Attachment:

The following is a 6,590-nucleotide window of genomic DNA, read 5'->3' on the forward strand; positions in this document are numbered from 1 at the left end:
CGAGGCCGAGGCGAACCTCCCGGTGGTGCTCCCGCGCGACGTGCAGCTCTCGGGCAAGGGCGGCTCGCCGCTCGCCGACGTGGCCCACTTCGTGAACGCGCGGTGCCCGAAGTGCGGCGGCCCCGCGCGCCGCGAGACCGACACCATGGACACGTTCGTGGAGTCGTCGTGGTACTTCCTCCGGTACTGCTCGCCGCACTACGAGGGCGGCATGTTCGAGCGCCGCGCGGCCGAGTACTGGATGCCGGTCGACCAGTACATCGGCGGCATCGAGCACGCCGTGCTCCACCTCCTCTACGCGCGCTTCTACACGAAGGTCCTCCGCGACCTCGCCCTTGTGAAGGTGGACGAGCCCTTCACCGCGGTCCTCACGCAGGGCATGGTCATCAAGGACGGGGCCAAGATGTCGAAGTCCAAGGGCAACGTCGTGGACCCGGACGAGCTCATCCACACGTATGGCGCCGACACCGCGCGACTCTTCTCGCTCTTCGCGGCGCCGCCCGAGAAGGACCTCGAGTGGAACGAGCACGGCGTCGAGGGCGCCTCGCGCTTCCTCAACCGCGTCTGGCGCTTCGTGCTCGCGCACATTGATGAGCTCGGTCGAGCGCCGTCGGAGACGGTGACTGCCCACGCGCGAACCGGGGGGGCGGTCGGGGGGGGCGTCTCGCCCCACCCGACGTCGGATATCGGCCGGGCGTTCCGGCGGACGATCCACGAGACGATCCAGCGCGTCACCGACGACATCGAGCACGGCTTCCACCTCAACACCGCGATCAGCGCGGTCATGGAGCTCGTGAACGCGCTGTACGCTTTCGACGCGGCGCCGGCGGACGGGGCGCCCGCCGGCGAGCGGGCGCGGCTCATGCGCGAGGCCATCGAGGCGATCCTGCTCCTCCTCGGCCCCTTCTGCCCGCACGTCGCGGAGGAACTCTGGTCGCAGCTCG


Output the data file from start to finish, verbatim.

The following is a 6,590-nucleotide window of genomic DNA, read 5'->3' on the forward strand; positions in this document are numbered from 1 at the left end:
CGAGGCCGAGGCGAACCTCCCGGTGGTGCTCCCGCGCGACGTGCAGCTCTCGGGCAAGGGCGGCTCGCCGCTCGCCGACGTGGCCCACTTCGTGAACGCGCGGTGCCCGAAGTGCGGCGGCCCCGCGCGCCGCGAGACCGACACCATGGACACGTTCGTGGAGTCGTCGTGGTACTTCCTCCGGTACTGCTCGCCGCACTACGAGGGCGGCATGTTCGAGCGCCGCGCGGCCGAGTACTGGATGCCGGTCGACCAGTACATCGGCGGCATCGAGCACGCCGTGCTCCACCTCCTCTACGCGCGCTTCTACACGAAGGTCCTCCGCGACCTCGCCCTTGTGAAGGTGGACGAGCCCTTCACCGCGGTCCTCACGCAGGGCATGGTCATCAAGGACGGGGCCAAGATGTCGAAGTCCAAGGGCAACGTCGTGGACCCGGACGAGCTCATCCACACGTATGGCGCCGACACCGCGCGACTCTTCTCGCTCTTCGCGGCGCCGCCCGAGAAGGACCTCGAGTGGAACGAGCACGGCGTCGAGGGCGCCTCGCGCTTCCTCAACCGCGTCTGGCGCTTCGTGCTCGCGCACATTGATGAGCTCGGTCGAGCGCCGTCGGAGACGGTGACTGCCCACGCGCGAACCGGGGGGGCGGTCGGGGGGGGCGTCTCGCCCCACCCGACGTCGGATATCGGCCGGGCGTTCCGGCGGACGATCCACGAGACGATCCAGCGCGTCACCGACGACATCGAGCACGGCTTCCACCTCAACACCGCGATCAGCGCGGTCATGGAGCTCGTGAACGCGCTGTACGCTTTCGACGCGGCGCCGGCGGACGGGGCGCCCGCCGGCGAGCGGGCGCGGCTCATGCGCGAGGCCATCGAGGCGATCCTGCTCCTCCTCGGCCCCTTCTGCCCGCACGTCGCGGAGGAACTCTGGTCGCAGCTCG